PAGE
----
Hope Lies High in the Valley
Friday 5 July 2019
Dr Peter Rating – Experience: 3.5/5
Dr Peter Rating – Wines: 3.5/5
As I headed up the tree-lined paved driveway, young vines and olive trees to the side, I tried to translate Haut Espoir in my head. It is close to 50 years since I learned French at school and I can just about get by when in France. I know that ‘haut’ means ‘high’ but ‘espoir’ puzzled. The closest I could remember was that ‘espère’ meant ‘to hope’ so I reckoned that Haut Espoir meant ‘high hope’. The winery certainly has a high setting as the expansive view opened up over the valley and towards the Hottentots-Holland Mountains beyond. I am barely 2 kilometres South West of the centre of Franschhoek but this feels like another world. I have not been before as I park and easily find the Tasting Building. It is set on the edge of the slope for the best views of the mountain surround.
The Tasting Room is vast with tables and chairs laid out, a log fire and long bar counter. There is space for many but the room is empty and I am the only guest. It is a Friday afternoon too and I wonder why. Haut Espoir has such potential. I guess there are many more well known estates closer to the town centre and North West along the R45 towards the N1. Siyanda welcomes me as I browse the tasting options. She confirmed that Haut Espoir does indeed mean ‘high hope’. The choice is simple with each wine costing between R8 and R33 to taste. The 10 wines are split into 4 ranges: the entry Signature Range that has blended wines; the Classic Range with white wines; the Flagship Single Vineyard Range of younger (2012) wines; and their older siblings in the Vinoteque Range.
I begin with the 2 Classic white wines that are made from grapes bought in from nearby Glen Wood. The single vineyard Sémillon is a pale straw colour and shy on the nose. It does not help that it is heavily chilled but as I warm the glass in my hands I can pick out lemon and lime aromas, not the classic fuller honeyed tropical ones, but the citrus style that is typical of Franschhoek Sémillon. Gentle wooded flavours, from 12 months maturation in older French oak, emerge on the palate to balance the fruits and the bright acidity.
I rated the Chardonnay, made in similar style, the same. The nose is delicate with note of apples and lemon and just a hint of wood from 5 year old recycled barrels. It makes for an elegant wine with a light creamy mouth texture and fresh acidity. Chardonnay is a minority cultivar on the Cloudfall from the Signature Range that is Sauvignon Blanc-led. I was reminded how the clouds topped the mountains when I first arrived today in Franschhoek, similar to the ‘tablecloth’ on Table Mountain in Cape Town. They have long burned off now in the winter sun. The wine showed good complexity of mostly citrus lemon and lime aromas with average intensity of flavour on the palate, for a decent value for money wine.
Haut Espoir grows red cultivars only on 8 dryland hectares of the 23 hectare farm – Cabernet Sauvignon, Merlot, Petit Verdot, Shiraz and Cabernet Franc – with the rest devoted to olives, an herb and vegetable garden and fynbos. The property has been owned by the Armstrong family since 1999 with biodynamic practices followed since 2011. Next, I tasted the sibling red blend to the Cloudfall. The Gentle Giant refers to the elephant on the mountains opposite that is clearly shown on the elegant, etched label but also visible on the opposite side of the valley. I learned too from Siyanda that Franschhoek was originally called Oliphantshoek and that the last elephant was seen in 1852. The wine is oxidised in character with a touch of volatile acidity that weakens as ripe red Merlot fruits dominate the blend – red cherries and plums, redcurrant but also blackcurrant, blackberry, prune and dried fruits. Defined tertiary flavours of earthy barnyard overcome weakened fruit flavours. The tannins are barely enough to hold the wine together and it will not last much longer.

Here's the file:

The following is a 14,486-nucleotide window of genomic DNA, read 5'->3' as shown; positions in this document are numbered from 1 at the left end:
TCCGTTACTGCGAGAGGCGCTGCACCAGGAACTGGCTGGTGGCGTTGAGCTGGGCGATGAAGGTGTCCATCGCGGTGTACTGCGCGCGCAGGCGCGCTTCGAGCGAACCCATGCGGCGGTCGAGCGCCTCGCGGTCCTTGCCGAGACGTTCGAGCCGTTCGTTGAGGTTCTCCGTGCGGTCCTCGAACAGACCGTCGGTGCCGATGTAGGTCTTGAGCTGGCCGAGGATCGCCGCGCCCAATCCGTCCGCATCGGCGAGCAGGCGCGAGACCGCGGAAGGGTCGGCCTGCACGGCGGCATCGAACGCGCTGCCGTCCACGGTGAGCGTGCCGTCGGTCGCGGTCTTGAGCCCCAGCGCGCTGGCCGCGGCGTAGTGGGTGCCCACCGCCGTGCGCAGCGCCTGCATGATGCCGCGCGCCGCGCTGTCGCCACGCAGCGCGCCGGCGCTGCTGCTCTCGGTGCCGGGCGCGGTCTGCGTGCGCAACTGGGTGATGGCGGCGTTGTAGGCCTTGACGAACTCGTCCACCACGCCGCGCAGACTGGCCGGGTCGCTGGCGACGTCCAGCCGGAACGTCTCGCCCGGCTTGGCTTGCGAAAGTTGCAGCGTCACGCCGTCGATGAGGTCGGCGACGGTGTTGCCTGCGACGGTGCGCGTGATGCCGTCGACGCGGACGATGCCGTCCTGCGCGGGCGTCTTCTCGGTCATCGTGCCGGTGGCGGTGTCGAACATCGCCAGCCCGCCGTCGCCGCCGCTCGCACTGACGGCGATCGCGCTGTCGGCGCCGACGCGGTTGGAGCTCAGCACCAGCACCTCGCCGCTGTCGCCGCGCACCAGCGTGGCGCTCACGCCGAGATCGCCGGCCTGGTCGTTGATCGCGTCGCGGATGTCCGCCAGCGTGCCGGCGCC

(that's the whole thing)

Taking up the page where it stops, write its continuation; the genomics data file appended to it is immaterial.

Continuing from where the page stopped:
The flagship Shiraz is a much better wine. Full bodied and showing slight colour graduation befitting its 2012 vintage, the wine is fruity and bold in character with aromas of cassis, blackberry, mulberry, green peppercorns and ageing savoury notes. Oaky cedar tannins from 30 months maturation in French oak barrels give structure and balance to the fruit flavours. I rated the Cabernet Sauvignon, the final wine of the tasting, the same. It is full bodied and deep ruby in appearance, with like big fruity nose of dark berries and currants with less of a savoury and more minty character. Classic puckering Cabernet tannins show signs of rounding with age but not at the expense of structure and balance.
Haut Espoir offered a mixed experience. The handcrafted wines were generally good but mixed in quality. Their range was limited and the prices varied. Allowing even for inflated Franschhoek prices, the flagship wines were overpriced (R400) for my preference. A wide price range can work if each collection is distinct and varied enough – I am thinking of Hartenberg here – but it did not quite work for me with just 10 wines, of which 2 were older vintages of the same wine. The tasting was affordable (R112 for the 6 wines) but I seek a greater experience when tasting R400 and R450 wines. I sense that Haut Espoir is in transition. There needs to be a focus and a reason to visit. There is space enough and perhaps winter meant I was the only guest, albeit it was a Friday afternoon. The future I am sure is bright and, for Haut Espoir, I have high hopes …
Wines tasted (bought *):
2017 Haut Espoir Sémillon – R175
2018 Haut Espoir Chardonnay – R195
2016 Signature Cloudfall (36% Sauvignon Blanc, 26% Sémillon, 17% Viognier, 14% Chenin Blanc, 7% Chardonnay) – R105
2014 Signature Gentle Giant (48% Merlot, 31% Petit Verdot, 21% Cabernet Sauvignon) – R120
2012 Haut Espoir Shiraz – R400
2012 Haut Espoir Cabernet Sauvignon – R400 FAVOURITE WINE